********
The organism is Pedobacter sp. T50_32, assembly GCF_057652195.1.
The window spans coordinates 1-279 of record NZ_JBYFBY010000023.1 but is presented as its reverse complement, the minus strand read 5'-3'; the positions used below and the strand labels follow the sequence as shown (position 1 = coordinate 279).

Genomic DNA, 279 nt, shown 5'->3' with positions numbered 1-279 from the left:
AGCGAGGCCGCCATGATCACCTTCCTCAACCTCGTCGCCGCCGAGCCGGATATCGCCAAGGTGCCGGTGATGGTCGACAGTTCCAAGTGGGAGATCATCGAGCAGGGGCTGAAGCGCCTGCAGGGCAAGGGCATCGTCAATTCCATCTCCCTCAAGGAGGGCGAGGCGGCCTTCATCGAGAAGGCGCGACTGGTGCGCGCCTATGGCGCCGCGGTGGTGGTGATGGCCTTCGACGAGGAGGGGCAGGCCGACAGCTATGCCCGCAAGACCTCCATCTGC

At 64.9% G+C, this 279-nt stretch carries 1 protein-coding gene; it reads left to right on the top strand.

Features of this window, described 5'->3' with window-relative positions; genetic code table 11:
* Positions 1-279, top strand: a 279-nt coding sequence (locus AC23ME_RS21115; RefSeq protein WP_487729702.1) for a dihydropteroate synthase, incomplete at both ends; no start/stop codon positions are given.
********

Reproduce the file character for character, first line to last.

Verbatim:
The organism is Pedobacter sp. T50_32, assembly GCF_057652195.1.
The window spans coordinates 1-279 of record NZ_JBYFBY010000023.1 but is presented as its reverse complement, the minus strand read 5'-3'; the positions used below and the strand labels follow the sequence as shown (position 1 = coordinate 279).

Genomic DNA, 279 nt, shown 5'->3' with positions numbered 1-279 from the left:
AGCGAGGCCGCCATGATCACCTTCCTCAACCTCGTCGCCGCCGAGCCGGATATCGCCAAGGTGCCGGTGATGGTCGACAGTTCCAAGTGGGAGATCATCGAGCAGGGGCTGAAGCGCCTGCAGGGCAAGGGCATCGTCAATTCCATCTCCCTCAAGGAGGGCGAGGCGGCCTTCATCGAGAAGGCGCGACTGGTGCGCGCCTATGGCGCCGCGGTGGTGGTGATGGCCTTCGACGAGGAGGGGCAGGCCGACAGCTATGCCCGCAAGACCTCCATCTGC

At 64.9% G+C, this 279-nt stretch carries 1 protein-coding gene; it reads left to right on the top strand.

Features of this window, described 5'->3' with window-relative positions; genetic code table 11:
* Positions 1-279, top strand: a 279-nt coding sequence (locus AC23ME_RS21115; RefSeq protein WP_487729702.1) for a dihydropteroate synthase, incomplete at both ends; no start/stop codon positions are given.